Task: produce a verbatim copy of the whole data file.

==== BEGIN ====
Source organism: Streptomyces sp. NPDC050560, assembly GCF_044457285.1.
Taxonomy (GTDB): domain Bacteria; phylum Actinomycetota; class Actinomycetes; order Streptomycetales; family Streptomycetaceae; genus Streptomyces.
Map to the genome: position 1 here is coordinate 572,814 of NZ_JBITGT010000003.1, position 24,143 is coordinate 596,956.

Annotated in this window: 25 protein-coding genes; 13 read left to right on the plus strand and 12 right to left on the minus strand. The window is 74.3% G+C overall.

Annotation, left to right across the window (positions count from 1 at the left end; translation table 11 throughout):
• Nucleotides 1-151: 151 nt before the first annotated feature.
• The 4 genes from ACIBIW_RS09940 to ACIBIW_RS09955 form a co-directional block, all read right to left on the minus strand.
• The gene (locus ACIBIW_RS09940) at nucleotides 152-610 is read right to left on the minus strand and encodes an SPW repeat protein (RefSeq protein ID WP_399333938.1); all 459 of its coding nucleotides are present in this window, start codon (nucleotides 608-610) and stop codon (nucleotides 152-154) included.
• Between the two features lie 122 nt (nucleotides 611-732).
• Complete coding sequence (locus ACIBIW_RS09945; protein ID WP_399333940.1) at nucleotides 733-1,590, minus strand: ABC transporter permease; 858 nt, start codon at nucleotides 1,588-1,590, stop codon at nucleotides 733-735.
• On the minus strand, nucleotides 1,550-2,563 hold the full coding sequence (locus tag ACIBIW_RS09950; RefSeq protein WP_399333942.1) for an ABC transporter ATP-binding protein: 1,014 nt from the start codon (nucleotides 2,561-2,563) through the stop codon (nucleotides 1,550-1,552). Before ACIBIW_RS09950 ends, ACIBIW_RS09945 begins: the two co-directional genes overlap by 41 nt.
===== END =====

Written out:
Source organism: Streptomyces sp. NPDC050560, assembly GCF_044457285.1.
Taxonomy (GTDB): domain Bacteria; phylum Actinomycetota; class Actinomycetes; order Streptomycetales; family Streptomycetaceae; genus Streptomyces.
Map to the genome: position 1 here is coordinate 572,814 of NZ_JBITGT010000003.1, position 24,143 is coordinate 596,956.

Annotated in this window: 25 protein-coding genes; 13 read left to right on the plus strand and 12 right to left on the minus strand. The window is 74.3% G+C overall.

Annotation, left to right across the window (positions count from 1 at the left end; translation table 11 throughout):
• Nucleotides 1-151: 151 nt before the first annotated feature.
• The 4 genes from ACIBIW_RS09940 to ACIBIW_RS09955 form a co-directional block, all read right to left on the minus strand.
• The gene (locus ACIBIW_RS09940) at nucleotides 152-610 is read right to left on the minus strand and encodes an SPW repeat protein (RefSeq protein ID WP_399333938.1); all 459 of its coding nucleotides are present in this window, start codon (nucleotides 608-610) and stop codon (nucleotides 152-154) included.
• Between the two features lie 122 nt (nucleotides 611-732).
• Complete coding sequence (locus ACIBIW_RS09945; protein ID WP_399333940.1) at nucleotides 733-1,590, minus strand: ABC transporter permease; 858 nt, start codon at nucleotides 1,588-1,590, stop codon at nucleotides 733-735.
• On the minus strand, nucleotides 1,550-2,563 hold the full coding sequence (locus tag ACIBIW_RS09950; RefSeq protein WP_399333942.1) for an ABC transporter ATP-binding protein: 1,014 nt from the start codon (nucleotides 2,561-2,563) through the stop codon (nucleotides 1,550-1,552). Before ACIBIW_RS09950 ends, ACIBIW_RS09945 begins: the two co-directional genes overlap by 41 nt.